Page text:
In celebration of this honor from the APS and EPS, George Dyson, a frequent Director’s Visitor at the Institute, will deliver a public lecture on the creation of the Institute and its early years. In March 1916, social theorist Thorstein Veblen, who coined the phrase “conspicuous consumption” in his 1899 Theory of the Leisure Class, completed his Higher Learning in America, published at the close of World War I in 1918. Veblen called for the post-war institution of “academic houses of refuge,” including “a freely endowed central establishment where teachers and students of all nationalities, including Americans with the rest, may pursue their chosen work.” In 1923, Oswald Veblen followed his uncle’s lead by suggesting to Simon Flexner, director of the Rockefeller Institute, that he help “found and endow a Mathematical Institute.” Noting how often “an attempt to solve a physical problem has resulted in the creation of a new branch of mathematics,” Veblen sought to add other sciences to the mix. 

Simon Flexner answered that “I wish that sometime you might speak with my brother, Mr. Abraham Flexner,” and Veblen did. Their conversation led, in 1929, to siblings Louis Bamberger and Caroline Bamberger Fuld, who had launched their retail fortune by selling distressed merchandise out of a vacant Newark storefront in 1892. The Bambergers saw the flood of distressed intellectuals fleeing Europe as an opportunity not to be missed. To advance not only the pursuit of knowledge, but, as Abraham Flexner put it, “the cause of social justice which we have deeply at heart,” they opened a department store for the freedom of ideas.

Support for this event is provided by a grant from the Schwab Charitable Fund made possible by the generosity of Eric and Wendy Schmidt.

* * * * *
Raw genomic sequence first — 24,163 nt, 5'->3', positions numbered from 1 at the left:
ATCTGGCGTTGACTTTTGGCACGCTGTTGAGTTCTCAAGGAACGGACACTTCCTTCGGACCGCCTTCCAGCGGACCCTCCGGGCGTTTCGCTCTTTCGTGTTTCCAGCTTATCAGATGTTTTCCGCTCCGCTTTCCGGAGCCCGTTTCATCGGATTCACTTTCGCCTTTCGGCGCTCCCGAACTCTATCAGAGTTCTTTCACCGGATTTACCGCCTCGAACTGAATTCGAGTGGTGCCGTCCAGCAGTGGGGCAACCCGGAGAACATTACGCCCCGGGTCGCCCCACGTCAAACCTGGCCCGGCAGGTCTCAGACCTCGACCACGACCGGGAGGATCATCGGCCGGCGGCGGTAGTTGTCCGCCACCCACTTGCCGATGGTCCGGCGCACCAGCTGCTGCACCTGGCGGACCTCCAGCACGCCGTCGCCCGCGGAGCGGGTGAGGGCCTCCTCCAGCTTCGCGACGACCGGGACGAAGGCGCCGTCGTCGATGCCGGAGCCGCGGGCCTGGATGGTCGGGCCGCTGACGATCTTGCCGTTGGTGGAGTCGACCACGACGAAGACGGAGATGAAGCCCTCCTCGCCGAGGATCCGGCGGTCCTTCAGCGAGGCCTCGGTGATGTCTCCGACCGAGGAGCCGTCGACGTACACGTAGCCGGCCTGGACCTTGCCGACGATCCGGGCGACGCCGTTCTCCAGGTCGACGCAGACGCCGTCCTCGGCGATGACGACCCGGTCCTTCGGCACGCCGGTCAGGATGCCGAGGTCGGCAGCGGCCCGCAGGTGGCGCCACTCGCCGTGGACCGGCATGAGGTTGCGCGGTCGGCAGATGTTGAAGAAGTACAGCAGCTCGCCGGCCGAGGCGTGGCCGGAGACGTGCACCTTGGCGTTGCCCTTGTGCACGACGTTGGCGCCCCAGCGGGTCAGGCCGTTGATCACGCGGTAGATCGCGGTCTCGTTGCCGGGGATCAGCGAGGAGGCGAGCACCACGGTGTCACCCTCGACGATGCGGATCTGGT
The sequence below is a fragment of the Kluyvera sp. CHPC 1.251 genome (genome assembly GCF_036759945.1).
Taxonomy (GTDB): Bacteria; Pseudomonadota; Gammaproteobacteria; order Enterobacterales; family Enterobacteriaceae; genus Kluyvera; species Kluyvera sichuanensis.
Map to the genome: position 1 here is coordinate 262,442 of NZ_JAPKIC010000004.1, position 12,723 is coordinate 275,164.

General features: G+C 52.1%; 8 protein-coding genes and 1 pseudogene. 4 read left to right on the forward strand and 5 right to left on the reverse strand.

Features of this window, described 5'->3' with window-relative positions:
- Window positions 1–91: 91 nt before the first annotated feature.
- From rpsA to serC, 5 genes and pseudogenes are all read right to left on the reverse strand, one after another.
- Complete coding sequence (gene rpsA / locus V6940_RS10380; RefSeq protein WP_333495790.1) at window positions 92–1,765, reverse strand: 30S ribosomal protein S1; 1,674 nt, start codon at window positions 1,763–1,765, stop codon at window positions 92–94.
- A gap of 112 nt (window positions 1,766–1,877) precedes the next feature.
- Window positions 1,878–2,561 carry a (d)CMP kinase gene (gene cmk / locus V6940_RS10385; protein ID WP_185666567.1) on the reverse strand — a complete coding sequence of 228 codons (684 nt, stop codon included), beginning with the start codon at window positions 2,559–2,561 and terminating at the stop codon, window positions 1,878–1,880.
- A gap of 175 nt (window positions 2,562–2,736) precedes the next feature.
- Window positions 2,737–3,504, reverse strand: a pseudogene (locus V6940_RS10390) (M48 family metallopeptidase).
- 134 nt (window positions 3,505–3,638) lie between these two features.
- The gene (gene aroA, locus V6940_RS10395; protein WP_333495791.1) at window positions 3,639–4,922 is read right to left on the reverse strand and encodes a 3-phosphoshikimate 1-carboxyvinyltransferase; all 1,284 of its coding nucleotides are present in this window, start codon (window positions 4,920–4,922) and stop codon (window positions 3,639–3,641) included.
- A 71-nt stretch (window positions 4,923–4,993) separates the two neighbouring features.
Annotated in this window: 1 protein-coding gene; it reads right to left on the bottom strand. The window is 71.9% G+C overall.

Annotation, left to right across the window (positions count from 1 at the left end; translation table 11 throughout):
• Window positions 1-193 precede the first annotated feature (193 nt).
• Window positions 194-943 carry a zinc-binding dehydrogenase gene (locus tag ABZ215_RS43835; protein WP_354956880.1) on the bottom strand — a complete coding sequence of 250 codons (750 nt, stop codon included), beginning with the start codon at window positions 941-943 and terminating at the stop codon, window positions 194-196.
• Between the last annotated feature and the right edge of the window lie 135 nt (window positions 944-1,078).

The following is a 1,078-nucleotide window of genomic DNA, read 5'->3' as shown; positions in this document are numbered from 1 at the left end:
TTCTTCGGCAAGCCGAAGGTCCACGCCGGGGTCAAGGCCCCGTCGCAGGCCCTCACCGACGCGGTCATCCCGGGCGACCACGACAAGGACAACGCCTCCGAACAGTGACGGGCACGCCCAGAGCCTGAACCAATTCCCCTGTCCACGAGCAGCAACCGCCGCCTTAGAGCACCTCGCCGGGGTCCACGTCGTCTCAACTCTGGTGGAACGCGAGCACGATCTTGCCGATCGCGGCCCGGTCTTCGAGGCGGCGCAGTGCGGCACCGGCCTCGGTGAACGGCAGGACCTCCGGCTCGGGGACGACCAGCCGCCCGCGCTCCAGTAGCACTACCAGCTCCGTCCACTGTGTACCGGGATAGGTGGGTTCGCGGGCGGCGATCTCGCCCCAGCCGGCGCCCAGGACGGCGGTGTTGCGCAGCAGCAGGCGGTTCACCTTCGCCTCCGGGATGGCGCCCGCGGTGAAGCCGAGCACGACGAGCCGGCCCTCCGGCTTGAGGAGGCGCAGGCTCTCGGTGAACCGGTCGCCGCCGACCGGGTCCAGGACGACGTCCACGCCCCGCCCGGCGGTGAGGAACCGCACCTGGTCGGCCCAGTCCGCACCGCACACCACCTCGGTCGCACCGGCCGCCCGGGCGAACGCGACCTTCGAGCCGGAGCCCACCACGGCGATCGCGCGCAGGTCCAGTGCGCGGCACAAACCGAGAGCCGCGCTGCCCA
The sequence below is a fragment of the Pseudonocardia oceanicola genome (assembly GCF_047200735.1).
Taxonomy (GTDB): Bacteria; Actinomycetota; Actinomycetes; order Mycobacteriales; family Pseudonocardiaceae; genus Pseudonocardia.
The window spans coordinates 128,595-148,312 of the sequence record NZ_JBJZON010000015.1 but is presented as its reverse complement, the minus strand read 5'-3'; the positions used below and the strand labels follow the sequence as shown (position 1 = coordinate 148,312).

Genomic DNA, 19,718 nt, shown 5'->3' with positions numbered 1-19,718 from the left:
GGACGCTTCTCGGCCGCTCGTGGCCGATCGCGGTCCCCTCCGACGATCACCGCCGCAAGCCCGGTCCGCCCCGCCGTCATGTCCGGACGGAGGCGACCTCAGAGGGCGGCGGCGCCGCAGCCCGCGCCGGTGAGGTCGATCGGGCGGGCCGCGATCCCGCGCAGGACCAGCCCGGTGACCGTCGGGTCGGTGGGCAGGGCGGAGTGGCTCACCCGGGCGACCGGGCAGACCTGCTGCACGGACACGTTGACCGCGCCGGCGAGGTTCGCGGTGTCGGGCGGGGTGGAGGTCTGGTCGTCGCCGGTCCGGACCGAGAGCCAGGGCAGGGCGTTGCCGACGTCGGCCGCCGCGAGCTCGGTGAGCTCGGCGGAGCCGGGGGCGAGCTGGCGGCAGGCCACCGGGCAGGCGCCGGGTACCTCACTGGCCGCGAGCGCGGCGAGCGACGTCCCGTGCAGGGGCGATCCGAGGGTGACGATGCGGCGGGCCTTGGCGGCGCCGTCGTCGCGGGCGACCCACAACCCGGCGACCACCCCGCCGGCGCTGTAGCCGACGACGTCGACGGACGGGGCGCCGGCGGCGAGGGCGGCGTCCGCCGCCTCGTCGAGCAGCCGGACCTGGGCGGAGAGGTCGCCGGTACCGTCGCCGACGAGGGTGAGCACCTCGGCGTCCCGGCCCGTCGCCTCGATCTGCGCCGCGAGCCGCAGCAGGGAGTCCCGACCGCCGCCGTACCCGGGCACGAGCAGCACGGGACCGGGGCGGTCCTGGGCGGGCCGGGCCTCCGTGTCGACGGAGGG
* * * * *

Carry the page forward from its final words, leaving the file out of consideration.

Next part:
Admission is free, but registration is encouraged at www.ias.edu/events/george-dyson-lecture2016.

About the Institute for Advanced Study

The Institute for Advanced Study is one of the world’s leading centers for theoretical research and intellectual inquiry. The Institute exists to encourage and support curiosity-driven research in the sciences and humanities—the original, often speculative thinking that produces advances in knowledge that change the way we understand the world. Work at the Institute takes place in four Schools: Historical Studies, Mathematics, Natural Sciences and Social Science. It provides for the mentoring of scholars by a permanent Faculty of approximately 30, and it ensures the freedom to undertake research that will make significant contributions in any of the broad range of fields in the sciences and humanities studied at the Institute.

The Institute, founded in 1930, is a private, independent academic institution located in Princeton, New Jersey. Its more than 6,000 former Members hold positions of intellectual and scientific leadership throughout the academic world. Thirty-three Nobel Laureates and 41 out of 56 Fields Medalists, as well as many winners of the Wolf and MacArthur prizes, have been affiliated with the Institute.

About the American Physical Society

The American Physical Society is a non-profit membership organization working to advance and diffuse the knowledge of physics through its outstanding research journals, scientific meetings, and education, outreach, advocacy, and international activities. APS represents over 53,000 members, including physicists in academia, national laboratories, and industry in the United States and throughout the world. Society offices are located in College Park, MD (Headquarters), Ridge, NY, and Washington, D.C.

About the European Physical Society

The European Physical Society is a not for profit association whose members include 42 National Physical Societies in Europe, individuals from all fields of physics, and European research institutions. As a learned society, the EPS engages in activities that strengthen ties among the physicists in Europe. As a federation of National Physical Societies, the EPS studies issues of concern to all European countries relating to physics research, science policy and education.